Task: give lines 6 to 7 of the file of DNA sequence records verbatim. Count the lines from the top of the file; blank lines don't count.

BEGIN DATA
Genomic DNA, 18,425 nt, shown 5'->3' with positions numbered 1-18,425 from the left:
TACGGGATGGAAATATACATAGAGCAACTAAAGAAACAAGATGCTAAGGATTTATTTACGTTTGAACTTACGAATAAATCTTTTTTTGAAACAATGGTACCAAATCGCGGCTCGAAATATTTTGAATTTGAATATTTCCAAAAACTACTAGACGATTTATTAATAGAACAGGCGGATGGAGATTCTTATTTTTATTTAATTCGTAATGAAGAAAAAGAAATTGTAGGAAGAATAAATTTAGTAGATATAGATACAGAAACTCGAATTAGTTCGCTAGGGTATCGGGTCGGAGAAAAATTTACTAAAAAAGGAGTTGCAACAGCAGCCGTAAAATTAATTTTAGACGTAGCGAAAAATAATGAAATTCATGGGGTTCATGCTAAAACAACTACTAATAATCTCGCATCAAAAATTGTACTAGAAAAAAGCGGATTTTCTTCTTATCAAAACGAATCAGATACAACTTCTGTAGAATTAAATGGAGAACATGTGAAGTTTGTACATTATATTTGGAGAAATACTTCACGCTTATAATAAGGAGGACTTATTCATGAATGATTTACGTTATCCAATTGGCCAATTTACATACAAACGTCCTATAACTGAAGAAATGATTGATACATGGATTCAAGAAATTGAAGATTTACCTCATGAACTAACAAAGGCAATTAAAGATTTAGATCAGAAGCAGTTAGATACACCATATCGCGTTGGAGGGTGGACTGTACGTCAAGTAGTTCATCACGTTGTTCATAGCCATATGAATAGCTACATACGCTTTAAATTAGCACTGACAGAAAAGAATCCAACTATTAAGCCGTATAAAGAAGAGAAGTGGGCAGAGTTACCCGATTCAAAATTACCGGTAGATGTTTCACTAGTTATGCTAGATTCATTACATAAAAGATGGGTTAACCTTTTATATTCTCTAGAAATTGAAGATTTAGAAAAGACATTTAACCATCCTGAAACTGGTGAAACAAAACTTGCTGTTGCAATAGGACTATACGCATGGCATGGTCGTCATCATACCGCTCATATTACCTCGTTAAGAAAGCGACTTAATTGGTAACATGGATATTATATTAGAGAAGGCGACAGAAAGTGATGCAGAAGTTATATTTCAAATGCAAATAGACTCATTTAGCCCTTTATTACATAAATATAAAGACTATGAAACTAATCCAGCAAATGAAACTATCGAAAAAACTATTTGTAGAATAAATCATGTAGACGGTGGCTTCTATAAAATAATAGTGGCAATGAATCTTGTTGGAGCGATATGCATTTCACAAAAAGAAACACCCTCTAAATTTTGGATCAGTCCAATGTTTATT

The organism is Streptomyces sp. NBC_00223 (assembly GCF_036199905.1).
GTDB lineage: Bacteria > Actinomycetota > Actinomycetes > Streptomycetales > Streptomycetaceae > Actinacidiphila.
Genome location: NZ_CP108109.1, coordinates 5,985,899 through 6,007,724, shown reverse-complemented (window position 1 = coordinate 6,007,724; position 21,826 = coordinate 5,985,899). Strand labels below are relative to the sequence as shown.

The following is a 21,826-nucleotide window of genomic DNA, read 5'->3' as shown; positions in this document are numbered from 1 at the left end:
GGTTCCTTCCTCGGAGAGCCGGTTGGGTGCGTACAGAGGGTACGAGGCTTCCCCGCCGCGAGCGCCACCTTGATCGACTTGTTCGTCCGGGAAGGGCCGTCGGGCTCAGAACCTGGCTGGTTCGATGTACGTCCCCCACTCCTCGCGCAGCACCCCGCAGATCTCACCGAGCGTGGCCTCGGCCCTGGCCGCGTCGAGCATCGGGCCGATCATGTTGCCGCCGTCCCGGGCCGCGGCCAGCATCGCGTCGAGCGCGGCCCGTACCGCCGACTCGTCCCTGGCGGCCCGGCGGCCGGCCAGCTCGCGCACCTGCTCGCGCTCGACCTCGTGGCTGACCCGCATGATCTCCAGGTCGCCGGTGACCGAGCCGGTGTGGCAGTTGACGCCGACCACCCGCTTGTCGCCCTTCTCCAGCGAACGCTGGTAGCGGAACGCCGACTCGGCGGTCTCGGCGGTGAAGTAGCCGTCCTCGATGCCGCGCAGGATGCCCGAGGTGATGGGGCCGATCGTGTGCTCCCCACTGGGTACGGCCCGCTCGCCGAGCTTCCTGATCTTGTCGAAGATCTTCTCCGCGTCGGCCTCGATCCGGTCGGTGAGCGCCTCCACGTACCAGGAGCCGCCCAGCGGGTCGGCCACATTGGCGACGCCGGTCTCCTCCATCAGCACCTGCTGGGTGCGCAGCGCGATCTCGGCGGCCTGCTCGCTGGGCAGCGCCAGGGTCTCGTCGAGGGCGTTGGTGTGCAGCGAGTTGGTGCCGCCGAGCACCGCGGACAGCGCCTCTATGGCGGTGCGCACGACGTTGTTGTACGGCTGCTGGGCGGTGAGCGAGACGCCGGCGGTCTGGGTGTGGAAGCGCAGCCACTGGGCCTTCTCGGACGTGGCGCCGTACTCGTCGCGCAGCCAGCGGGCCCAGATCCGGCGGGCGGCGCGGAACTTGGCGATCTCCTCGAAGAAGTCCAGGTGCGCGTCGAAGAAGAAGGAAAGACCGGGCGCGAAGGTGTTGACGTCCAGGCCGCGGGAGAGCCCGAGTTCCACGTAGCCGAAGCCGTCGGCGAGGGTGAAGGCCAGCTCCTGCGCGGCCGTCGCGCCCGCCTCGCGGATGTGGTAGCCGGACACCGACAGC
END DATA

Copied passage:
The following is a 21,826-nucleotide window of genomic DNA, read 5'->3' as shown; positions in this document are numbered from 1 at the left end:
GGTTCCTTCCTCGGAGAGCCGGTTGGGTGCGTACAGAGGGTACGAGGCTTCCCCGCCGCGAGCGCCACCTTGATCGACTTGTTCGTCCGGGAAGGGCCGTCGGGCTCAGAACCTGGCTGGTTCGATGTACGTCCCCCACTCCTCGCGCAGCACCCCGCAGATCTCACCGAGCGTGGCCTCGGCCCTGGCCGCGTCGAGCATCGGGCCGATCATGTTGCCGCCGTCCCGGGCCGCGGCCAGCATCGCGTCGAGCGCGGCCCGTACCGCCGACTCGTCCCTGGCGGCCCGGCGGCCGGCCAGCTCGCGCACCTGCTCGCGCTCGACCTCGTGGCTGACCCGCATGATCTCCAGGTCGCCGGTGACCGAGCCGGTGTGGCAGTTGACGCCGACCACCCGCTTGTCGCCCTTCTCCAGCGAACGCTGGTAGCGGAACGCCGACTCGGCGGTCTCGGCGGTGAAGTAGCCGTCCTCGATGCCGCGCAGGATGCCCGAGGTGATGGGGCCGATCGTGTGCTCCCCACTGGGTACGGCCCGCTCGCCGAGCTTCCTGATCTTGTCGAAGATCTTCTCCGCGTCGGCCTCGATCCGGTCGGTGAGCGCCTCCACGTACCAGGAGCCGCCCAGCGGGTCGGCCACATTGGCGACGCCGGTCTCCTCCATCAGCACCTGCTGGGTGCGCAGCGCGATCTCGGCGGCCTGCTCGCTGGGCAGCGCCAGGGTCTCGTCGAGGGCGTTGGTGTGCAGCGAGTTGGTGCCGCCGAGCACCGCGGACAGCGCCTCTATGGCGGTGCGCACGACGTTGTTGTACGGCTGCTGGGCGGTGAGCGAGACGCCGGCGGTCTGGGTGTGGAAGCGCAGCCACTGGGCCTTCTCGGACGTGGCGCCGTACTCGTCGCGCAGCCAGCGGGCCCAGATCCGGCGGGCGGCGCGGAACTTGGCGATCTCCTCGAAGAAGTCCAGGTGCGCGTCGAAGAAGAAGGAAAGACCGGGCGCGAAGGTGTTGACGTCCAGGCCGCGGGAGAGCCCGAGTTCCACGTAGCCGAAGCCGTCGGCGAGGGTGAAGGCCAGCTCCTGCGCGGCCGTCGCGCCCGCCTCGCGGATGTGGTAGCCGGACACCGACAGC